Old newbie here

cosmic Dec 9, 2013

  1. cosmic

    cosmic TrainBoard Supporter

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    Hello,
    I have always been fascinated by the working world in miniature, and I've been a ship model scratch builder for many years, but my eyes and hands are commencing to limit my abilities in that area. I know very little (nothing?) about modern model railroading, but I recall lots of fun with it in my distant past, and it occurs to me that it might be a good replacement for what I'm no longer capable of. Many years ago I had a fair collection of O-72 gauge tinplate, and can still in my memory revisit the fun of it. So, I'm exploring getting back into the hobby. To be determined: What gauge, Sources of hardware, Space required, and last (but first!) BUDGET.

    BTW, for any history of the hobby buffs, those crazy Shur boys were my uncles (my mother's brothers) and on and off through the years I (like many of the rest of the family at one time or another) was drafted to labor at Madison Hardware. Not among my fondest memories.
    :angry:
     
  2. Hytec

    Hytec TrainBoard Member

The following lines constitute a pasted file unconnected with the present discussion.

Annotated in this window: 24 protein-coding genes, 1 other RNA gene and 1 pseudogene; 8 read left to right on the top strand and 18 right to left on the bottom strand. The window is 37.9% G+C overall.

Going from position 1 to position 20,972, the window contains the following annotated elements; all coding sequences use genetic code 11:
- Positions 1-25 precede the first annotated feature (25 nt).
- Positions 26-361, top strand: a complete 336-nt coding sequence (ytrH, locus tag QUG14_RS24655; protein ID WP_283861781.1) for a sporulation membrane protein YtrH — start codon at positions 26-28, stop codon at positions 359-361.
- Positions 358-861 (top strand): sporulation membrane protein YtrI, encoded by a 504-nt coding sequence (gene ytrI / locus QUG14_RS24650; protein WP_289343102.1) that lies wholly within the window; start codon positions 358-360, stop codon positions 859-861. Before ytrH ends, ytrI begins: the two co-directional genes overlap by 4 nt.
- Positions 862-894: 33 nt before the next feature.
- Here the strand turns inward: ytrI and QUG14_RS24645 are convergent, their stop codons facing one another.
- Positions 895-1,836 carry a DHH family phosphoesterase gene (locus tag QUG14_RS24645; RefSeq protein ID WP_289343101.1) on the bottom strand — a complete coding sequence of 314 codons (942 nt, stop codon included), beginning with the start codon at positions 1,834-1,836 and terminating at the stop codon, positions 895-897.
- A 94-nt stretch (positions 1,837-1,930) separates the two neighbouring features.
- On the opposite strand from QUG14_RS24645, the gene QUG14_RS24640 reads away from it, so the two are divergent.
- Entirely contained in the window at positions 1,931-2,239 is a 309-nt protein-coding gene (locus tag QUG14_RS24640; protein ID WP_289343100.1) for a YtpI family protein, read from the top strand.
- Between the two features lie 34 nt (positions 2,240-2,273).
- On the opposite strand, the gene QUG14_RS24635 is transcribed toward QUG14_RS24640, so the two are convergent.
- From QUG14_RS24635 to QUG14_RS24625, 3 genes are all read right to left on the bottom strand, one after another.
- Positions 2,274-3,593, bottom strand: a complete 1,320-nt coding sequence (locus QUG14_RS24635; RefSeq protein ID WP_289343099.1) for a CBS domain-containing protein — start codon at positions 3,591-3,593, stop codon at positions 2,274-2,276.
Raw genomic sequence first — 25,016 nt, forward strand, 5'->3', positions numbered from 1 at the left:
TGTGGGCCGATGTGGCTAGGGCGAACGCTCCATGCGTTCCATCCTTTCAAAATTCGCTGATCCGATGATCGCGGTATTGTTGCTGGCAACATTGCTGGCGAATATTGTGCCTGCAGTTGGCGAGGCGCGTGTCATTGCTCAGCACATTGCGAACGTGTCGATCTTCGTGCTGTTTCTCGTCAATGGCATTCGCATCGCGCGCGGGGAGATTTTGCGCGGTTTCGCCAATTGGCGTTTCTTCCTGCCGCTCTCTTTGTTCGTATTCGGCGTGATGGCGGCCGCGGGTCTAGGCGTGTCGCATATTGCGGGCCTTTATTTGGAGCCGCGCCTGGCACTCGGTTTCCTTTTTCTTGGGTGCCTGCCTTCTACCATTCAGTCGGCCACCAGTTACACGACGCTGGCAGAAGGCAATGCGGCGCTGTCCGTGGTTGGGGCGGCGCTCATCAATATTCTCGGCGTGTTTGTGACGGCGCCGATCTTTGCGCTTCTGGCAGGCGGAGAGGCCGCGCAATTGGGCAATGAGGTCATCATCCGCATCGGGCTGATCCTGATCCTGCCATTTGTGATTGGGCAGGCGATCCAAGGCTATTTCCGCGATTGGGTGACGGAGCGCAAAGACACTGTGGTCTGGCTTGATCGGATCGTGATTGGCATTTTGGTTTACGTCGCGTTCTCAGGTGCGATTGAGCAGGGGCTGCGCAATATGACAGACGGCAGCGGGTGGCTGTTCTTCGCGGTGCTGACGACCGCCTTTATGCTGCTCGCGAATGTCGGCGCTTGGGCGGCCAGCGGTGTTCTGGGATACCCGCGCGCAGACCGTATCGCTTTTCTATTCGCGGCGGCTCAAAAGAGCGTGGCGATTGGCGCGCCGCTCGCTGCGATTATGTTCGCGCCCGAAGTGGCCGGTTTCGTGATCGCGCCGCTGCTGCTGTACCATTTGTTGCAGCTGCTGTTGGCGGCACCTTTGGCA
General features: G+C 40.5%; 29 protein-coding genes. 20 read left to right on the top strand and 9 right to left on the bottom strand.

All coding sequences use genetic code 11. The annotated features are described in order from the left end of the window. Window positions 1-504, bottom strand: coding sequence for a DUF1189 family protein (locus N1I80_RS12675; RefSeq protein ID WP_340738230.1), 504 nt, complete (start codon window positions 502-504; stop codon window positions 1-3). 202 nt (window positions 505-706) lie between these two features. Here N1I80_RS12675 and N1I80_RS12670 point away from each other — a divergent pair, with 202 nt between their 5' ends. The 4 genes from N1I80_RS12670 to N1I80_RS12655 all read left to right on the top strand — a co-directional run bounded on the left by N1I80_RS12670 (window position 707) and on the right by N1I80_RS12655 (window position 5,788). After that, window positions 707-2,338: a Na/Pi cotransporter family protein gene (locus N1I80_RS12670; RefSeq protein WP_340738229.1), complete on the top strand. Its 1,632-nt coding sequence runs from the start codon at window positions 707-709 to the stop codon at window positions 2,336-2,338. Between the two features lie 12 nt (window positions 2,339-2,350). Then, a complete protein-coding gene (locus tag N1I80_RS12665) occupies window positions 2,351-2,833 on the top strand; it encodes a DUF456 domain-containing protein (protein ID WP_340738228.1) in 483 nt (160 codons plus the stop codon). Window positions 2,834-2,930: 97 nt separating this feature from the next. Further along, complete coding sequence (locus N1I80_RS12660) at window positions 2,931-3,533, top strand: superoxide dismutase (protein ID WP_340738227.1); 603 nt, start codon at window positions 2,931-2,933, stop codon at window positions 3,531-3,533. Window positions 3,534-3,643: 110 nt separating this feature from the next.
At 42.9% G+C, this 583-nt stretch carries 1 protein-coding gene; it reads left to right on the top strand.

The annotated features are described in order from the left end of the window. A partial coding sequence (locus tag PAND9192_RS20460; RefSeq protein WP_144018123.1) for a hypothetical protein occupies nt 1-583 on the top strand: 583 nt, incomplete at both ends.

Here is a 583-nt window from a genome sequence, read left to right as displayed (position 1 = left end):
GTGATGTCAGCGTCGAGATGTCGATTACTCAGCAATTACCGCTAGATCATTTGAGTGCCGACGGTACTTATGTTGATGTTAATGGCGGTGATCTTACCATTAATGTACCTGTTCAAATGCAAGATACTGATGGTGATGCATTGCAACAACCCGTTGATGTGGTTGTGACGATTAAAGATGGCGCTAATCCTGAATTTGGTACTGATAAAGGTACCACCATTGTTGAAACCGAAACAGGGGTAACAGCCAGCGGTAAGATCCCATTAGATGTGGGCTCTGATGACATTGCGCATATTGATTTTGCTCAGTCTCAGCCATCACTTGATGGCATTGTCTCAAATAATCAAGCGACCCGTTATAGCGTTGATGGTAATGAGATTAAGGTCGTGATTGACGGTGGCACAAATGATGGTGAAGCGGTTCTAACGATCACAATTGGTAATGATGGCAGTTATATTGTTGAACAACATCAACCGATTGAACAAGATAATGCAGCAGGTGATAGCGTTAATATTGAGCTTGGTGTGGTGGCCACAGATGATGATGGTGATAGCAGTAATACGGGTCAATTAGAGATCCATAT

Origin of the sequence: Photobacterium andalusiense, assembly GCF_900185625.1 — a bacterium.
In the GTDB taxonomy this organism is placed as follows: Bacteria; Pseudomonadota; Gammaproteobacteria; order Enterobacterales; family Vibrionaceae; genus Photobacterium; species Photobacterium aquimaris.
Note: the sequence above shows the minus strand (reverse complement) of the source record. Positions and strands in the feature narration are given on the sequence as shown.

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    Hi Old Newbie, Welcome to the TrainBoard, happy to have you on board. I remember 23 W 45th very well from the late 40s & early 50s. Your uncles, possibly you, sold me a Lionel GG-1, 3 Madison cars, lots of 0-72 T-Rail, and I'm sure a bunch more over time. I'd love to still have, or be able to buy back all that stuff, but as you say...BUDGET, BUDGET, BUDGET.
     
  3. BoxcabE50

    BoxcabE50 Staff Member TrainBoard Supporter

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    Welcome to TrainBoard!

    I grew up with post-War tinplate. And I was one of countless numbers who ordered from Madison Hardware.
     
  4. fitz

    fitz Staff Member

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    Welcome aboard, Cosmic. As you progress in the hobby, please post some photos. I am sure you will find a lot of assistance here.
     
  5. r_i_straw

    r_i_straw Staff Member

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    Welcome. Yeah, Madison Hardware got a lot of my money.